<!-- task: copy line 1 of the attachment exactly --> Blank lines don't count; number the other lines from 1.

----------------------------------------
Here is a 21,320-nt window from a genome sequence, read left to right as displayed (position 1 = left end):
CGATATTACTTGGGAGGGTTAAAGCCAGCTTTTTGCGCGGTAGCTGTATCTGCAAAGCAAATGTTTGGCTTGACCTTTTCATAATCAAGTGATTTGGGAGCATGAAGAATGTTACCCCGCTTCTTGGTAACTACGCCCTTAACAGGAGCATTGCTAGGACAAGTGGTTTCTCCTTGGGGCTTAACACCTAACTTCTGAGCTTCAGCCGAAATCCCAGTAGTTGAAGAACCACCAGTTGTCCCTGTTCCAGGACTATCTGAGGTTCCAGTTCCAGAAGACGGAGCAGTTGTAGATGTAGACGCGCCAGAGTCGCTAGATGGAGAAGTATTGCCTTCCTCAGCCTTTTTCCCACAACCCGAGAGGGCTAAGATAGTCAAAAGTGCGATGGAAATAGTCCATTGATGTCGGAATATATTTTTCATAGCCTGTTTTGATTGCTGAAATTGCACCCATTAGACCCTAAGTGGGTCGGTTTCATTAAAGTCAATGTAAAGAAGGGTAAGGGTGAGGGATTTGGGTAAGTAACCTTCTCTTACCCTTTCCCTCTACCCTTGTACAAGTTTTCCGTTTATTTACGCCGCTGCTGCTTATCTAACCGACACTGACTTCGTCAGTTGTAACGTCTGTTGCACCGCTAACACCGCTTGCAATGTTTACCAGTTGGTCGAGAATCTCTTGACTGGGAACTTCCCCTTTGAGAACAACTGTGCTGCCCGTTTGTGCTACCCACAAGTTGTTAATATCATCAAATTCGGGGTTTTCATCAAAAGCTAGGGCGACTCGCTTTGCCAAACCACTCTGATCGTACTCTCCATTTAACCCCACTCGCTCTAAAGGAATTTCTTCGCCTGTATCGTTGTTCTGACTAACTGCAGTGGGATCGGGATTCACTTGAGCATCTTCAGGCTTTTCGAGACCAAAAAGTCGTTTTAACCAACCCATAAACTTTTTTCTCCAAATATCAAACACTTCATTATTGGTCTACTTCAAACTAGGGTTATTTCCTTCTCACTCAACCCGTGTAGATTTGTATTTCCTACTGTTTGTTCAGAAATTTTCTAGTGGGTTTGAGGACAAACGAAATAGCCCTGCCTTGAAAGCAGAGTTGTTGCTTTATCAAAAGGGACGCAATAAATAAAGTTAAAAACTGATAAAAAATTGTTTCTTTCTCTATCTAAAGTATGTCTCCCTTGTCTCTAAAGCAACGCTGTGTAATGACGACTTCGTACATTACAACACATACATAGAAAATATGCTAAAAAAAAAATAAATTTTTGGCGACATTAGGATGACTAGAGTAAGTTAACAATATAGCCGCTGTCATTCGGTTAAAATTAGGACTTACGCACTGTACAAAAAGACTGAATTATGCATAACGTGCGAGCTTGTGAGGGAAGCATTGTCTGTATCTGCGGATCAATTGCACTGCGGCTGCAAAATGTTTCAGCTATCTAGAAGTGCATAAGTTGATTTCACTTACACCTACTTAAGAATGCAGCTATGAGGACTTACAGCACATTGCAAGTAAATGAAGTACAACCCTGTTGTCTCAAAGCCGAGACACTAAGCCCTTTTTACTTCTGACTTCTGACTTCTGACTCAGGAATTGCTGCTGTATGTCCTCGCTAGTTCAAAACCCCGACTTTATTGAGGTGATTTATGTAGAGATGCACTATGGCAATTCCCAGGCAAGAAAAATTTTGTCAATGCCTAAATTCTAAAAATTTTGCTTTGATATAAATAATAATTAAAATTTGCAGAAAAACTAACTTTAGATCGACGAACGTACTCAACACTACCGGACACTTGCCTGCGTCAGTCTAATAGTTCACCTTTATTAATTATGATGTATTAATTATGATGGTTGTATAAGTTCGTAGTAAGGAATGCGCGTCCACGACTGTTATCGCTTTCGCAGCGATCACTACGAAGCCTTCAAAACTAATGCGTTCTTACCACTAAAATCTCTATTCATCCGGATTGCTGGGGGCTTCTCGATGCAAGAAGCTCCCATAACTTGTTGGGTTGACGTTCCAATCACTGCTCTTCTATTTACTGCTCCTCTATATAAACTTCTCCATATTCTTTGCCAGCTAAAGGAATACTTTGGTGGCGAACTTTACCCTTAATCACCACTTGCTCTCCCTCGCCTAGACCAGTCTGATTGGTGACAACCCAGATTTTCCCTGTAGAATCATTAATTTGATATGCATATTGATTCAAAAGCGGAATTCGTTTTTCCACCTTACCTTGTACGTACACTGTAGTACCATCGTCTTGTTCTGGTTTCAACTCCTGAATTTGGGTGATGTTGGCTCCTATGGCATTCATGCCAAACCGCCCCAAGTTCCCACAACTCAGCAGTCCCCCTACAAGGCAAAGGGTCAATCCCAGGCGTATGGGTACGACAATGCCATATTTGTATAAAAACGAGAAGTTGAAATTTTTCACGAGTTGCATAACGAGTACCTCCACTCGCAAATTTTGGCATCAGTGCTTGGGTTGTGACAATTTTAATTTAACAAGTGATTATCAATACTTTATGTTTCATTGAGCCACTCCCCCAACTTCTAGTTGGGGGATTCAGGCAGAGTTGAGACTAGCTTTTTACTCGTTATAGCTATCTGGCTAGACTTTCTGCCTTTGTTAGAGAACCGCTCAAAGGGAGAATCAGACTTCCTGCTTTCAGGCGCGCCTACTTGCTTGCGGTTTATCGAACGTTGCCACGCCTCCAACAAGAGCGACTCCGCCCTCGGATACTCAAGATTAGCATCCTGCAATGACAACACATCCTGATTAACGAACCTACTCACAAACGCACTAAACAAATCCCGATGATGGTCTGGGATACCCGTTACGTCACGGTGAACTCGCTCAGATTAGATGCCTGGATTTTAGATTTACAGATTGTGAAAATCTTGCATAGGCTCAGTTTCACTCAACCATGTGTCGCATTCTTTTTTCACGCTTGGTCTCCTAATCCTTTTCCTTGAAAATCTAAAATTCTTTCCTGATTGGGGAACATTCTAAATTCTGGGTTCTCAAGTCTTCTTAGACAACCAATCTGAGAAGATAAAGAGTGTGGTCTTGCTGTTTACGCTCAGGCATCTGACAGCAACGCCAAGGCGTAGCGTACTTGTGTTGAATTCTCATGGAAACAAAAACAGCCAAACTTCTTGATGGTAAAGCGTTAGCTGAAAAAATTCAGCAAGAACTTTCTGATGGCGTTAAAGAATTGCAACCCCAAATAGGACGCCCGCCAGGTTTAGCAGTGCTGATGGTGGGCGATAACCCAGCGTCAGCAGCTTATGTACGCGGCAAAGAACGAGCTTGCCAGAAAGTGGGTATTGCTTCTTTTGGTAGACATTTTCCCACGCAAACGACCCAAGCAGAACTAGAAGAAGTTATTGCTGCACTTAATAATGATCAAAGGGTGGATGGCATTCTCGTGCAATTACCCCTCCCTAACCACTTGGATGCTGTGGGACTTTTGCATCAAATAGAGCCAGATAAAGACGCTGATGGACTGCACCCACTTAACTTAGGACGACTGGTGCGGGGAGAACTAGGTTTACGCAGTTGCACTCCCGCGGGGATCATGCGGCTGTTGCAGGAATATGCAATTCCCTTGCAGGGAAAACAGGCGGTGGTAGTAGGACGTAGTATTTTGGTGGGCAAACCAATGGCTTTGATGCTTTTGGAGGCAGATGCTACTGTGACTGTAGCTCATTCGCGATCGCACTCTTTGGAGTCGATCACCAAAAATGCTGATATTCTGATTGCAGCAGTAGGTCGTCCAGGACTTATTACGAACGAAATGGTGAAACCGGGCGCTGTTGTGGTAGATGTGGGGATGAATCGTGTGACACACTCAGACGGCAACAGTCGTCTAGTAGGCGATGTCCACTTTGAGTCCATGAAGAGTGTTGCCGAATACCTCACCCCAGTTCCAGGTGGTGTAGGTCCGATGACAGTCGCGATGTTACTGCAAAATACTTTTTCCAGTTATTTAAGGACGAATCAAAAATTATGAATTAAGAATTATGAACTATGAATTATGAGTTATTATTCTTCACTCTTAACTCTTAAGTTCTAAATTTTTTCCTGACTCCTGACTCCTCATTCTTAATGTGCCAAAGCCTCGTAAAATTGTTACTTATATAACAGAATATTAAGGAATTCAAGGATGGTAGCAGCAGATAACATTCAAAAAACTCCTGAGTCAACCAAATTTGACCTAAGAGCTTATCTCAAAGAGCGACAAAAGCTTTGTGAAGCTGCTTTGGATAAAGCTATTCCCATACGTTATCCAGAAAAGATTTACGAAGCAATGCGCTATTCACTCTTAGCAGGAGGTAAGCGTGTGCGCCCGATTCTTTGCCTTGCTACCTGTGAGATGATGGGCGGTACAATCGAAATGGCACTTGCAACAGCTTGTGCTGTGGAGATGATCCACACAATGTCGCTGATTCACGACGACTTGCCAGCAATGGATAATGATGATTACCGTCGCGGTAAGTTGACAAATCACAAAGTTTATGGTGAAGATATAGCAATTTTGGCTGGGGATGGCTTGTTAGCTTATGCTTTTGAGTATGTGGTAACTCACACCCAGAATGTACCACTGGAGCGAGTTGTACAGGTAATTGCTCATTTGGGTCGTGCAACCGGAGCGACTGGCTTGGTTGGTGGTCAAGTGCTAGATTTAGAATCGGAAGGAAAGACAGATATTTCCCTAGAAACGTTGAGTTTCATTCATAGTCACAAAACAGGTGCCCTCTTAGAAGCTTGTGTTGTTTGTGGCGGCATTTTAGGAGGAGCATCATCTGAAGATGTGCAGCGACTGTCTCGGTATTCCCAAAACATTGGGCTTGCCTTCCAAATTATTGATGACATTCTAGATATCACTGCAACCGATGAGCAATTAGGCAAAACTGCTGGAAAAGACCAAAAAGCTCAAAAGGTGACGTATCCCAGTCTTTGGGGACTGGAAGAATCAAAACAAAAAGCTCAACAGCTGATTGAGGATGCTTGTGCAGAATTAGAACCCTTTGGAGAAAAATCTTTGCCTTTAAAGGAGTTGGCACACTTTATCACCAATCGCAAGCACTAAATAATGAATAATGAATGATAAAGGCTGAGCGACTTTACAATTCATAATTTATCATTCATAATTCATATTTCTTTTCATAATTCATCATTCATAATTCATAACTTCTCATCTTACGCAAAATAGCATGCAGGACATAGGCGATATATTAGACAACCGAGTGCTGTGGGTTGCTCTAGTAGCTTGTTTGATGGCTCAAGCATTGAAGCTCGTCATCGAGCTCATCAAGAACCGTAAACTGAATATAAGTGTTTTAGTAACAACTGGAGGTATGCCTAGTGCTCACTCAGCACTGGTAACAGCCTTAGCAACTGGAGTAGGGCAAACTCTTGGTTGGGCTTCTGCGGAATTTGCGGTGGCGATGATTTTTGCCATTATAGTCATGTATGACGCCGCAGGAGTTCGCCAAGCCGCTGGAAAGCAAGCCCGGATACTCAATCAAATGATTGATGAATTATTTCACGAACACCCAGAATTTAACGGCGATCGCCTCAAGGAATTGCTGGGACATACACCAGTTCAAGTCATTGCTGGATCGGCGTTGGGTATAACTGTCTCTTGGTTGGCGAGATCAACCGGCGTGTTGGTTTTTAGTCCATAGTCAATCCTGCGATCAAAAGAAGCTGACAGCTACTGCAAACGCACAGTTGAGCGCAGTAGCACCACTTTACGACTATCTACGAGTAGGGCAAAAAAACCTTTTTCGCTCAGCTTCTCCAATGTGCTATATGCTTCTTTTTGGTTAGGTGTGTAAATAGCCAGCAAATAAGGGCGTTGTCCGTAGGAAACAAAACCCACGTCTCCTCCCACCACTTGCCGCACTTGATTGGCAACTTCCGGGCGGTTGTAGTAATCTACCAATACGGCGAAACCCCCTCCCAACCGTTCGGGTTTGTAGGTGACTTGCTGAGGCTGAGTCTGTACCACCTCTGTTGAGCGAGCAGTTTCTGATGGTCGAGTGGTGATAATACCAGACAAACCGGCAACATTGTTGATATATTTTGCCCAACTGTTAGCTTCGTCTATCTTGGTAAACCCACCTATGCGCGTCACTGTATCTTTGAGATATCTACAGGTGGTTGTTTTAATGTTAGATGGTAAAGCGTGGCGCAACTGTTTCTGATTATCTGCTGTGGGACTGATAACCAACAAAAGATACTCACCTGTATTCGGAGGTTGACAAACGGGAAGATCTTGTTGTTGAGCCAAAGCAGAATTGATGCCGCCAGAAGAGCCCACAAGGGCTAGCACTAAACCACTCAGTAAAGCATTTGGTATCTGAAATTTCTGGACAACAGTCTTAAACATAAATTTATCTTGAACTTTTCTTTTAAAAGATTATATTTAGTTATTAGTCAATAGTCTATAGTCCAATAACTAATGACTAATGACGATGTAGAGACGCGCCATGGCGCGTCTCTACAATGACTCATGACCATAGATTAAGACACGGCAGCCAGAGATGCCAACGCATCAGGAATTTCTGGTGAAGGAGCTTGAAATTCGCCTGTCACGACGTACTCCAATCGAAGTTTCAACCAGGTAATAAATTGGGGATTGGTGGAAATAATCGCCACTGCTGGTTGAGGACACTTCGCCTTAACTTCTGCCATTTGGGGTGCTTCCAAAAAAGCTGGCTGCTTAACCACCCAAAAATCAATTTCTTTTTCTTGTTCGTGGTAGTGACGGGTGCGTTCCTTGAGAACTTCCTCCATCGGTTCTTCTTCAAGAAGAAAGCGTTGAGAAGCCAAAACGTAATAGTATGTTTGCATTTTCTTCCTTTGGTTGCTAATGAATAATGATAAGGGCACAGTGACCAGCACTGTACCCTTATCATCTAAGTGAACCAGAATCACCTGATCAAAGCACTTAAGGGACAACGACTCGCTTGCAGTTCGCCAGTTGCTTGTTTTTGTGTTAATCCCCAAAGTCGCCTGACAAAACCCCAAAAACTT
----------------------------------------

Here is a 21,320-nt window from a genome sequence, read left to right as displayed (position 1 = left end):